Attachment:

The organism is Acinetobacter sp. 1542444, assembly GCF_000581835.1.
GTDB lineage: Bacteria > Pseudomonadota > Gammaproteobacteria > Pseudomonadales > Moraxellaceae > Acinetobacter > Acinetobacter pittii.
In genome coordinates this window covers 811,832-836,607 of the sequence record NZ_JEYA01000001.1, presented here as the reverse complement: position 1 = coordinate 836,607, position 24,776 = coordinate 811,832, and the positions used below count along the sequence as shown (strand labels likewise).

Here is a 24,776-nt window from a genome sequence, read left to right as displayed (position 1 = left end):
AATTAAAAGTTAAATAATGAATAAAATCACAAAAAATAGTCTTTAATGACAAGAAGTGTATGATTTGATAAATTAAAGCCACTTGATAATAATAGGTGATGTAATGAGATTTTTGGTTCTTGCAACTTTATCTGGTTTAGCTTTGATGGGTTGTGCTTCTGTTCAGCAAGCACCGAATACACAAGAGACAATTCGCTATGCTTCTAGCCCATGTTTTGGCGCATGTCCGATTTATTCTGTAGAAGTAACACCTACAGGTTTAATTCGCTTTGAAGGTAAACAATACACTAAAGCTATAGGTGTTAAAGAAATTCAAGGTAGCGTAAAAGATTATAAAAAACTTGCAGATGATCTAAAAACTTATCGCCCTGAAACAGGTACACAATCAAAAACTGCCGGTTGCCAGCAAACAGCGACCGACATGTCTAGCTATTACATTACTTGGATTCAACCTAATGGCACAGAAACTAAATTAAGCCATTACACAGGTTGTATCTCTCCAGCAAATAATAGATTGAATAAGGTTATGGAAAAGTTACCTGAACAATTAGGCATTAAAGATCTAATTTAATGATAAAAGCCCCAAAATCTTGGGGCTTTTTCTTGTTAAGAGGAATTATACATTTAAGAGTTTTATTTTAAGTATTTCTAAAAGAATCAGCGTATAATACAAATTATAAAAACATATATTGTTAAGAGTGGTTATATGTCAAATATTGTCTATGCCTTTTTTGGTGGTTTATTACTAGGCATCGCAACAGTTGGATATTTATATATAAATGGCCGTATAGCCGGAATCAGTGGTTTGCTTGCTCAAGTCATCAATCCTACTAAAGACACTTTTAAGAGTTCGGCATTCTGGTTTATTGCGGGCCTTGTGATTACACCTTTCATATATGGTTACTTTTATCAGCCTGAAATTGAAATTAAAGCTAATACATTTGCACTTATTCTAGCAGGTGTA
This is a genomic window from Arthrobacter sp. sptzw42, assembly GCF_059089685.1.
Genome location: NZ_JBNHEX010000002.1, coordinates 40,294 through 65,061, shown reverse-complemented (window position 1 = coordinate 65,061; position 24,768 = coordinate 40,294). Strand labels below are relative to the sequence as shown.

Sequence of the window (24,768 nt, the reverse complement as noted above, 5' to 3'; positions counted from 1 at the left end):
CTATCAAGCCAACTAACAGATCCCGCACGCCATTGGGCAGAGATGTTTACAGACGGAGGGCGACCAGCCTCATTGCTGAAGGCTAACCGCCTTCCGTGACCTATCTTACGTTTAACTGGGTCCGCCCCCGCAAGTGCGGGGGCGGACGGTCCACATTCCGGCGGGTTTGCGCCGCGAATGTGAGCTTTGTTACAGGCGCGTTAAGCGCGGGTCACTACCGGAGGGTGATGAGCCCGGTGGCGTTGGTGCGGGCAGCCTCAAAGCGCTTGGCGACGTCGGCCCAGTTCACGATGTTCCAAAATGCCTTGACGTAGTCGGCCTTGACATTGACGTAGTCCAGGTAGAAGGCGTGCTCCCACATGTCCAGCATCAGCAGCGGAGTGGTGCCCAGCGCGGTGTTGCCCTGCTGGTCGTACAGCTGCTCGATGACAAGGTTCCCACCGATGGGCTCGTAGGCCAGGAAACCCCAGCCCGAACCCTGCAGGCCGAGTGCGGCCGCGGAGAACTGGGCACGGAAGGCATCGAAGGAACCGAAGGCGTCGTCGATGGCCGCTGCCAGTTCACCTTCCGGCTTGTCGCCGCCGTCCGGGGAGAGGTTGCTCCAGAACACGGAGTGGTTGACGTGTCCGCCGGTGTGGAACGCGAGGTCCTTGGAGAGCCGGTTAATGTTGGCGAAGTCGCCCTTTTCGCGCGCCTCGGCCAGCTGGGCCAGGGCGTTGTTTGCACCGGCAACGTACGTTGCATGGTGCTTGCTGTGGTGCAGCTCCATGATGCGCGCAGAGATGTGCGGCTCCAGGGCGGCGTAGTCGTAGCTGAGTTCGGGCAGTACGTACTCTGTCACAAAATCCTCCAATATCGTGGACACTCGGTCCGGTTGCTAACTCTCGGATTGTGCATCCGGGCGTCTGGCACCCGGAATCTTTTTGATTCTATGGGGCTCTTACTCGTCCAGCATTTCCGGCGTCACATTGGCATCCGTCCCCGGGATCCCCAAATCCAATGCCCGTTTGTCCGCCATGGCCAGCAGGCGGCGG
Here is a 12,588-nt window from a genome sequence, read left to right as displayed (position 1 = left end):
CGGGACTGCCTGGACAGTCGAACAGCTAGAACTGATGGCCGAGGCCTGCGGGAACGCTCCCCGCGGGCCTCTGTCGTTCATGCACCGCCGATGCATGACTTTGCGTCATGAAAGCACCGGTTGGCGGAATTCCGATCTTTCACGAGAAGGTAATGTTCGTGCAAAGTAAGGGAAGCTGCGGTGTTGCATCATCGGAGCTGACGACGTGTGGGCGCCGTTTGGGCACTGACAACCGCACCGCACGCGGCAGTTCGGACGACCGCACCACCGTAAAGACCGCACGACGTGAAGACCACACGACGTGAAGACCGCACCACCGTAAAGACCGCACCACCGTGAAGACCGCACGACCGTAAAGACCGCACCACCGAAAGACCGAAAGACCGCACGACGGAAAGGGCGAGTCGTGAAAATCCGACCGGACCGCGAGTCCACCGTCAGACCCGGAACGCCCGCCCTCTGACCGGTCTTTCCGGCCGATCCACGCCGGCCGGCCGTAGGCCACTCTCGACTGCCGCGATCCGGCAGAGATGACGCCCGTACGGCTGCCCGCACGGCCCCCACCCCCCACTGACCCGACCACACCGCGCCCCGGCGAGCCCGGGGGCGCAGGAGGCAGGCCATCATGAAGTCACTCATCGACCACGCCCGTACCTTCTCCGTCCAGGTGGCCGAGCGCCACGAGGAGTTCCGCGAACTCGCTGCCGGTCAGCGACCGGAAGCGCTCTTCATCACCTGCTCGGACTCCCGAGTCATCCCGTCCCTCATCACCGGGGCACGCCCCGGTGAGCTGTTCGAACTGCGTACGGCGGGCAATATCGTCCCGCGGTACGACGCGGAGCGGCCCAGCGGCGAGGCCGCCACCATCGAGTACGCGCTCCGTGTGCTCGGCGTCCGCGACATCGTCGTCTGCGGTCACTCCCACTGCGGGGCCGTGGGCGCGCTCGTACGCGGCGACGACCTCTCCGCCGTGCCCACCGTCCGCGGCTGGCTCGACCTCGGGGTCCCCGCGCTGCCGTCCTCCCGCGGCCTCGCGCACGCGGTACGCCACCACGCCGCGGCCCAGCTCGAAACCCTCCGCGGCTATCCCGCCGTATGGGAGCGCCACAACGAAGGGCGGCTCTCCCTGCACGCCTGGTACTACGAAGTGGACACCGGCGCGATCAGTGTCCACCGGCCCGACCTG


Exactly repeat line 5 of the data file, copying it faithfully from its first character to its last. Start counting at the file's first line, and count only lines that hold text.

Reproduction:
AATTAAAAGTTAAATAATGAATAAAATCACAAAAAATAGTCTTTAATGACAAGAAGTGTATGATTTGATAAATTAAAGCCACTTGATAATAATAGGTGATGTAATGAGATTTTTGGTTCTTGCAACTTTATCTGGTTTAGCTTTGATGGGTTGTGCTTCTGTTCAGCAAGCACCGAATACACAAGAGACAATTCGCTATGCTTCTAGCCCATGTTTTGGCGCATGTCCGATTTATTCTGTAGAAGTAACACCTACAGGTTTAATTCGCTTTGAAGGTAAACAATACACTAAAGCTATAGGTGTTAAAGAAATTCAAGGTAGCGTAAAAGATTATAAAAAACTTGCAGATGATCTAAAAACTTATCGCCCTGAAACAGGTACACAATCAAAAACTGCCGGTTGCCAGCAAACAGCGACCGACATGTCTAGCTATTACATTACTTGGATTCAACCTAATGGCACAGAAACTAAATTAAGCCATTACACAGGTTGTATCTCTCCAGCAAATAATAGATTGAATAAGGTTATGGAAAAGTTACCTGAACAATTAGGCATTAAAGATCTAATTTAATGATAAAAGCCCCAAAATCTTGGGGCTTTTTCTTGTTAAGAGGAATTATACATTTAAGAGTTTTATTTTAAGTATTTCTAAAAGAATCAGCGTATAATACAAATTATAAAAACATATATTGTTAAGAGTGGTTATATGTCAAATATTGTCTATGCCTTTTTTGGTGGTTTATTACTAGGCATCGCAACAGTTGGATATTTATATATAAATGGCCGTATAGCCGGAATCAGTGGTTTGCTTGCTCAAGTCATCAATCCTACTAAAGACACTTTTAAGAGTTCGGCATTCTGGTTTATTGCGGGCCTTGTGATTACACCTTTCATATATGGTTACTTTTATCAGCCTGAAATTGAAATTAAAGCTAATACATTTGCACTTATTCTAGCAGGTGTA